I kind of feel like it was only a matter of time before the San Francisco 49ers off-field issues drew in some discussion of Jim Harbaugh. And even better? We've got a pair of stories that while not directly conflicting with each other, do raise different points of note.
The most recent comes courtesy of former 49ers cornerback and current NFL Network analyst Eric Davis. You can watch it here, but here's a pertinent quotation:
"I think there was a belief, and I've talked to some people on the ground, there is a belief that players, just like they used to throw their towels and dirty laundry on the floor in the locker room and leave their trays out in the cafeteria and wait for somebody else to clean up their dirt, that that was a metaphor for what they were doing off the field."
"As hard as Jim Harbaugh was on his guys on the field, he was sort of coddling off the field. He allowed those guys to do some of those things. And I think that's part of what the belief is now with the organization, is that they are moving on from that."
He also went into some detail on the changes that have taken place with player engagement since Harbaugh's departure..
This followed Tim Kawakami earlier this week reporting on something that we had not heard before. TK said that Jim Harbaugh had wanted to institute some kind of code of conduct, but Jed York and Trent Baalke did not want it.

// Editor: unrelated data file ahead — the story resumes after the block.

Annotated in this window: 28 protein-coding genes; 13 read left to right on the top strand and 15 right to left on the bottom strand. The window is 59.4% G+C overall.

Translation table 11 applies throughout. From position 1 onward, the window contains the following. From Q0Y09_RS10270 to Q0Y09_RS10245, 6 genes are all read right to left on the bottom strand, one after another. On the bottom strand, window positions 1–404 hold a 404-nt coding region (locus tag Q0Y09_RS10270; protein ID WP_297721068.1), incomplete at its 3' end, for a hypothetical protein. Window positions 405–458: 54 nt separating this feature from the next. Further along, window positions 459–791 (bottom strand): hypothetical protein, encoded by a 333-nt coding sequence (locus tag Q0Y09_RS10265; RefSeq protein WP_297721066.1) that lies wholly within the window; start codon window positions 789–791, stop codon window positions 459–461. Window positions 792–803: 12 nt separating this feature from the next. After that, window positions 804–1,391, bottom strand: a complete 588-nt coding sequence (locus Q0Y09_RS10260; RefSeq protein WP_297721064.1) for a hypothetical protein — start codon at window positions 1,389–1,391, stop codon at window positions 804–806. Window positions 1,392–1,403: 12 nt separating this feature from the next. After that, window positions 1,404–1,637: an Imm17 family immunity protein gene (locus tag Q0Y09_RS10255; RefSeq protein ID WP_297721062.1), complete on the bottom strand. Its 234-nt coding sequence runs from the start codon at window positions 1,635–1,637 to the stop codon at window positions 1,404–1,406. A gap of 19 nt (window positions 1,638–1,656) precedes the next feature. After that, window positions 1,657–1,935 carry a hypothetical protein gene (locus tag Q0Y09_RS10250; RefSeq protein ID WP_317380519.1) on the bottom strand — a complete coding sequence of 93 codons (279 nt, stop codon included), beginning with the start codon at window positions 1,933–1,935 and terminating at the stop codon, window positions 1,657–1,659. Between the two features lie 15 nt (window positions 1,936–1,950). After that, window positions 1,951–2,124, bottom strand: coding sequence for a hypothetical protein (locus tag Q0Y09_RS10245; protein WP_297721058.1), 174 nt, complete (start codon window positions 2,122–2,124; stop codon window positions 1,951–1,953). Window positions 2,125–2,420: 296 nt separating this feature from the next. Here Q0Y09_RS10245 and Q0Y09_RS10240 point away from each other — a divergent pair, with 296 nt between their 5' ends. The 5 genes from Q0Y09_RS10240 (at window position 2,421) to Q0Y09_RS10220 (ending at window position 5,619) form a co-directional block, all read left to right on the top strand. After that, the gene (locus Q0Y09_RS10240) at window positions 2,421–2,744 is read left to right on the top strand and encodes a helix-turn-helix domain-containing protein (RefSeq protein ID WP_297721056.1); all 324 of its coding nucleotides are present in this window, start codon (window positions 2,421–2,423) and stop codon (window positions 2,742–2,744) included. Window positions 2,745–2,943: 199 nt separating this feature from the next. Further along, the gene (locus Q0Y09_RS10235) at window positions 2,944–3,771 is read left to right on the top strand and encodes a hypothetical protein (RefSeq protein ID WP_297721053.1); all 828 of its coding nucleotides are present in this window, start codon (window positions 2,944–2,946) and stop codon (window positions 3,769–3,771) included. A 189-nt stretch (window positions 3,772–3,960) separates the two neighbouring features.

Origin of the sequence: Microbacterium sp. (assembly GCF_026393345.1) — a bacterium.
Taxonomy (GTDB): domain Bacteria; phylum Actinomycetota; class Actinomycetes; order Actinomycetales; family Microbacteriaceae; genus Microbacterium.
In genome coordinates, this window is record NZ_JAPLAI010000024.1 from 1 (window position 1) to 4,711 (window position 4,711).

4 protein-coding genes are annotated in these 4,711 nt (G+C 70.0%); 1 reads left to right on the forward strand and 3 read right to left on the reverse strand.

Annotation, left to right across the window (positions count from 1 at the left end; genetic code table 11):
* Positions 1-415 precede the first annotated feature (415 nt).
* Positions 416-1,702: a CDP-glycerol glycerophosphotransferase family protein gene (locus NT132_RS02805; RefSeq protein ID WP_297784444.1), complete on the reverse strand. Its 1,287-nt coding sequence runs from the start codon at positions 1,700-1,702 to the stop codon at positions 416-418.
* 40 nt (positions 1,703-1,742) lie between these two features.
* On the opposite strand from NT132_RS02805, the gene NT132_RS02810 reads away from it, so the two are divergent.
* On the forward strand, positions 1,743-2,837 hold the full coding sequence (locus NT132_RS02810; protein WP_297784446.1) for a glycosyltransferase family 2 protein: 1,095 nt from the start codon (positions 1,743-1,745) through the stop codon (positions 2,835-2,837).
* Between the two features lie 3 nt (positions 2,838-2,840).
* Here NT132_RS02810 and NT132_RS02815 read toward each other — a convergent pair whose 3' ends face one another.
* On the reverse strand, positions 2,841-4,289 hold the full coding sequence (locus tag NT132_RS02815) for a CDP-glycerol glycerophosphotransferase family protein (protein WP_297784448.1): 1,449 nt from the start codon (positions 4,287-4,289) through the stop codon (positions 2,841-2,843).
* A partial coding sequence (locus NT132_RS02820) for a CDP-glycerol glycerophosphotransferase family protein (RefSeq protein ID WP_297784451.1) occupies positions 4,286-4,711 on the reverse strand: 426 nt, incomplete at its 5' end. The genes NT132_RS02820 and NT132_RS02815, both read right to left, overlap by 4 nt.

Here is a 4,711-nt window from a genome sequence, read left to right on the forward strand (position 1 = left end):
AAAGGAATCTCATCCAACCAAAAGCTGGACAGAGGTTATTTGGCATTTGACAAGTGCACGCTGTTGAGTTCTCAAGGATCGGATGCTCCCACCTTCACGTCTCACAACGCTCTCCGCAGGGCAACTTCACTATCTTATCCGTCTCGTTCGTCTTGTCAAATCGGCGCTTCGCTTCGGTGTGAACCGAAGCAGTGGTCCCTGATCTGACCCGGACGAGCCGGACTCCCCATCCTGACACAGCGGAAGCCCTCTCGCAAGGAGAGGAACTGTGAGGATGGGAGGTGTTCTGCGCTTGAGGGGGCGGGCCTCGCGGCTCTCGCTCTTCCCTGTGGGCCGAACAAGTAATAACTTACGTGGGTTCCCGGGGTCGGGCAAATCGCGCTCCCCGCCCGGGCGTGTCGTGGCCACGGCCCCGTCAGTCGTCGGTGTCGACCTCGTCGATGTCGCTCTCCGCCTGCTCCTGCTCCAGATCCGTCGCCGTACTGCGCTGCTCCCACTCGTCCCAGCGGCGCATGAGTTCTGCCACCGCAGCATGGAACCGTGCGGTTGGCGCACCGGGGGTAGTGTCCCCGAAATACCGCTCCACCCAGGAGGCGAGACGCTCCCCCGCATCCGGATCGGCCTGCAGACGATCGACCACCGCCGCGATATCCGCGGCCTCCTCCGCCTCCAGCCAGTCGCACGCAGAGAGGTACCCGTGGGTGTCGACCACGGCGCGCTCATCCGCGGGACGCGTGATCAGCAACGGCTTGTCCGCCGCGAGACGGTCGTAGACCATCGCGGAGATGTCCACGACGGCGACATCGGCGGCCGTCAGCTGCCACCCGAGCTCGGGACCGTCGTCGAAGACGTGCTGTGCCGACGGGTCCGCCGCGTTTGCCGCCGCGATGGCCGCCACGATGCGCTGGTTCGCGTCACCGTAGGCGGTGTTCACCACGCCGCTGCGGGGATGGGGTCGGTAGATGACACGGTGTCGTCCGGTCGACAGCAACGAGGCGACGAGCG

I am sure plenty of people will automatically decry what Kawakami said simply because he was Tim Kawakami. I do think TK can be prone to exaggeration at times, but I also think he usually is on point to a certain degree with the issues in play. He was first on a lot of the Harbaugh stuff. The 49ers will deny a lot of that for the rest of time, but I don't think Kawakami was entirely off-base in his reporting of the situation. I think in reality things are probably somewhere in the middle, but if that is the case, that middle ground reflects a whole lot more poorly on Jed York.
As for Davis's comments, it is hard for me to take this too seriously. Prior to his current NFL Network gig, he served as the 49ers radio color analyst. He is part of the NFL apparatus, and I am inclined to think he might be more likely to defend the 49ers in this case.
It is entirely possible I am completely wrong on this. I don't know how correct TK's report is, and I don't know if ED is correct, or just providing some cover for the 49ers organization. I don't know for certain and probably never will know, because too many people have agendas for anybody to be believable. I suppose the only way we'd know for certain is if somebody came out and said something that reflected poorly on themselves. But I'm not holding my breath for that.